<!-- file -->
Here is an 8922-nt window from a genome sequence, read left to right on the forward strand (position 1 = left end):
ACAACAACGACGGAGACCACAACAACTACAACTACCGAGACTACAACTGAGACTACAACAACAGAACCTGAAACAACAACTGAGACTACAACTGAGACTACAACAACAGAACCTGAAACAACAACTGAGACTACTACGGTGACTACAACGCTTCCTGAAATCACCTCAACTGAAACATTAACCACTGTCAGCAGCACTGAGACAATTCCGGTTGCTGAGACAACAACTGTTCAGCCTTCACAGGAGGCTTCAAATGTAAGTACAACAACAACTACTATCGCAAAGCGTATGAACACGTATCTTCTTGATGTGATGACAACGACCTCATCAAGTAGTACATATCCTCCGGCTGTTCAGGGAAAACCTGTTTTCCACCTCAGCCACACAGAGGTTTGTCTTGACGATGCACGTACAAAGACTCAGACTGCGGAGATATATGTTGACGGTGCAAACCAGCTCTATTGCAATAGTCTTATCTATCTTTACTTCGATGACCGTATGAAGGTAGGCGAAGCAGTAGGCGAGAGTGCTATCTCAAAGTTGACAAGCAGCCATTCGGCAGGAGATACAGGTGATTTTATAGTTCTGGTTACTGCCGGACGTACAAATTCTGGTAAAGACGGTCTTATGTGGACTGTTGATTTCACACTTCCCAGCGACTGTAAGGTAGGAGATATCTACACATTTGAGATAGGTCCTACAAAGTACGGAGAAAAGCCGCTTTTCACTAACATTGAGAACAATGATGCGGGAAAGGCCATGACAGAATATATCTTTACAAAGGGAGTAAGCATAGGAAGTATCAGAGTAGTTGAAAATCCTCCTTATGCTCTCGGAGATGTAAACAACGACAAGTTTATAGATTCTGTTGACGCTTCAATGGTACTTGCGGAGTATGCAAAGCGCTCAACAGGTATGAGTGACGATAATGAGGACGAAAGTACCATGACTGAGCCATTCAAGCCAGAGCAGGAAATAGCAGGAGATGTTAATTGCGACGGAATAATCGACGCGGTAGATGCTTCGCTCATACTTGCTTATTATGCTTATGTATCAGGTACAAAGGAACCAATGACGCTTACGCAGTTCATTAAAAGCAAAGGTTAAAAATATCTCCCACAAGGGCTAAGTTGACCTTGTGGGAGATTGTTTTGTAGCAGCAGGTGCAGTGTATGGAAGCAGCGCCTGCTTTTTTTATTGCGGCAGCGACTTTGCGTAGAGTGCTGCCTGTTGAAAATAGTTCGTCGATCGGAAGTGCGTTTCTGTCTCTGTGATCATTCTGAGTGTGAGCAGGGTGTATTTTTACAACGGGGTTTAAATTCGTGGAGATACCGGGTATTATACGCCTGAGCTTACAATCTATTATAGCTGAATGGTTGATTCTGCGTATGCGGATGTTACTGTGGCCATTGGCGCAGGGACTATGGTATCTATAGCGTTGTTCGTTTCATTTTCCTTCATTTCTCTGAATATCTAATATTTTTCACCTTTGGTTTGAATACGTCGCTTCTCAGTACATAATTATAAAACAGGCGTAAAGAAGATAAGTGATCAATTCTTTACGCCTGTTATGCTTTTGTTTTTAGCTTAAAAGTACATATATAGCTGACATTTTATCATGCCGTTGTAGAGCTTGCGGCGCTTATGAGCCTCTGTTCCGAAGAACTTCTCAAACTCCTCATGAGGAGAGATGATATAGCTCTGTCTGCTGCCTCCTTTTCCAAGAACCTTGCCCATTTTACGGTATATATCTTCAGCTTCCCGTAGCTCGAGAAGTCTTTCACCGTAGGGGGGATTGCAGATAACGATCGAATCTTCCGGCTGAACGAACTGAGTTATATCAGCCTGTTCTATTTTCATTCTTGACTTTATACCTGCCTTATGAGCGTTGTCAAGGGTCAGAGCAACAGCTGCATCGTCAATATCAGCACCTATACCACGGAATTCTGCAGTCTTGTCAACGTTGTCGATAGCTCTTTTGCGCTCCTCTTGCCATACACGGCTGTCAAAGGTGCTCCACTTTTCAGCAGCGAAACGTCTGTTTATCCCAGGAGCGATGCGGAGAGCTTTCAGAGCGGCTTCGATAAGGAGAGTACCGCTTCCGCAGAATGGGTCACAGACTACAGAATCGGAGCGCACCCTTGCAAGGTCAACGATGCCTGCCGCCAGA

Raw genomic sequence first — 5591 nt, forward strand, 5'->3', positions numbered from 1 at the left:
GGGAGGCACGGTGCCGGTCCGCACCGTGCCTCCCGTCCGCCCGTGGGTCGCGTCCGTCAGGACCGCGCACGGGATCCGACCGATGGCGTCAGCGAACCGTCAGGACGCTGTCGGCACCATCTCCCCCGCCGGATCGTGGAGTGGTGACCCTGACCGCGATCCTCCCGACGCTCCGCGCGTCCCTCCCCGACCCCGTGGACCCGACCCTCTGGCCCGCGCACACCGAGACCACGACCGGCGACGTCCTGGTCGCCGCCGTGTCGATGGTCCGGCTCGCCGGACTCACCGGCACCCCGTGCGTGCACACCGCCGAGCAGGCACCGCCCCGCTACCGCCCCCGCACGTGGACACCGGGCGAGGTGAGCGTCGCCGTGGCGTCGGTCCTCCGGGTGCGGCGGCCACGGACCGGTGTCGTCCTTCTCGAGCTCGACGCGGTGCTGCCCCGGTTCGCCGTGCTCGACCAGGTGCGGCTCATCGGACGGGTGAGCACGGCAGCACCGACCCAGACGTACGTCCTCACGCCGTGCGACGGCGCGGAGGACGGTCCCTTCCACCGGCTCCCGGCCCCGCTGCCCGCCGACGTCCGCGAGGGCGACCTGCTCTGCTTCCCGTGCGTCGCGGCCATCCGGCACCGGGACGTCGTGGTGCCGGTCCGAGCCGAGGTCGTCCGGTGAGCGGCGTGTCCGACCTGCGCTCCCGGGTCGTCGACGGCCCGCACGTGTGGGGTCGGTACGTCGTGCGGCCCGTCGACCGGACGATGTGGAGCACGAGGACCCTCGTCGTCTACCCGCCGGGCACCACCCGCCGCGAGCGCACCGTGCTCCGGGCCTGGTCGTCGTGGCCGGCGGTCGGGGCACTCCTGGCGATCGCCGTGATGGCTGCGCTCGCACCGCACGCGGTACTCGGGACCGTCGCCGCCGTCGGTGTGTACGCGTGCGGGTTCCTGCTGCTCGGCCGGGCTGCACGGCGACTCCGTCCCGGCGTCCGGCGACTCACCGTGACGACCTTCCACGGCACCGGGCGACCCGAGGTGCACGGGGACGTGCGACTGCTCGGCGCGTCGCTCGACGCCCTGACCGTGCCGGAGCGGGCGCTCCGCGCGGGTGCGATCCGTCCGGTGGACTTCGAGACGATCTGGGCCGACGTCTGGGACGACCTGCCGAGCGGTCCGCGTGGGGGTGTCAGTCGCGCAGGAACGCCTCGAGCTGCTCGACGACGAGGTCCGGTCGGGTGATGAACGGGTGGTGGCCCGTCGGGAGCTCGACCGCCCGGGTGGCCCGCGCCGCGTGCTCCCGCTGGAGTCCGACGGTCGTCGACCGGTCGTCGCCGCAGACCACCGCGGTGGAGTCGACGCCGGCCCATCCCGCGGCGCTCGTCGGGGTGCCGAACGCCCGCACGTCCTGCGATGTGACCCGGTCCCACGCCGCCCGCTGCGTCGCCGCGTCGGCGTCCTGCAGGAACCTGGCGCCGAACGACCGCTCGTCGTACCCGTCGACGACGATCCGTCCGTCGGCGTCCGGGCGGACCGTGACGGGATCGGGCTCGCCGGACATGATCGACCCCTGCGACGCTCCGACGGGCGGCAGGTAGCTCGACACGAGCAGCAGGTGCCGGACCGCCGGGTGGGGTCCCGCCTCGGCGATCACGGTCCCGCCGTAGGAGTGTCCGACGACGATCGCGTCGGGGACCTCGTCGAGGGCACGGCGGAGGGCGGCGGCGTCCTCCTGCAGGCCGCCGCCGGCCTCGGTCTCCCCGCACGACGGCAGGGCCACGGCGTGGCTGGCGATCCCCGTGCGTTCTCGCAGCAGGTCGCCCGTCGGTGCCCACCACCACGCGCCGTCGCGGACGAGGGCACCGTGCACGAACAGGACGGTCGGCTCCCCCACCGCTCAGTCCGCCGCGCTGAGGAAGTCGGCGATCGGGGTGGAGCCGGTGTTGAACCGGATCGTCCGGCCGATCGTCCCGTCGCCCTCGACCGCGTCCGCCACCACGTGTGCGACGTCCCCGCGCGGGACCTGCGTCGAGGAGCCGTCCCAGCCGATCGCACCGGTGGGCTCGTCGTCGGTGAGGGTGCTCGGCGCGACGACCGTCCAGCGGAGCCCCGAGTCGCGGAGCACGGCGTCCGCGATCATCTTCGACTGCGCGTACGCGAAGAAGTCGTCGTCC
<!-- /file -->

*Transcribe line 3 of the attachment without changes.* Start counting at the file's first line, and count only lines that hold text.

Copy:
Raw genomic sequence first — 5591 nt, forward strand, 5'->3', positions numbered from 1 at the left: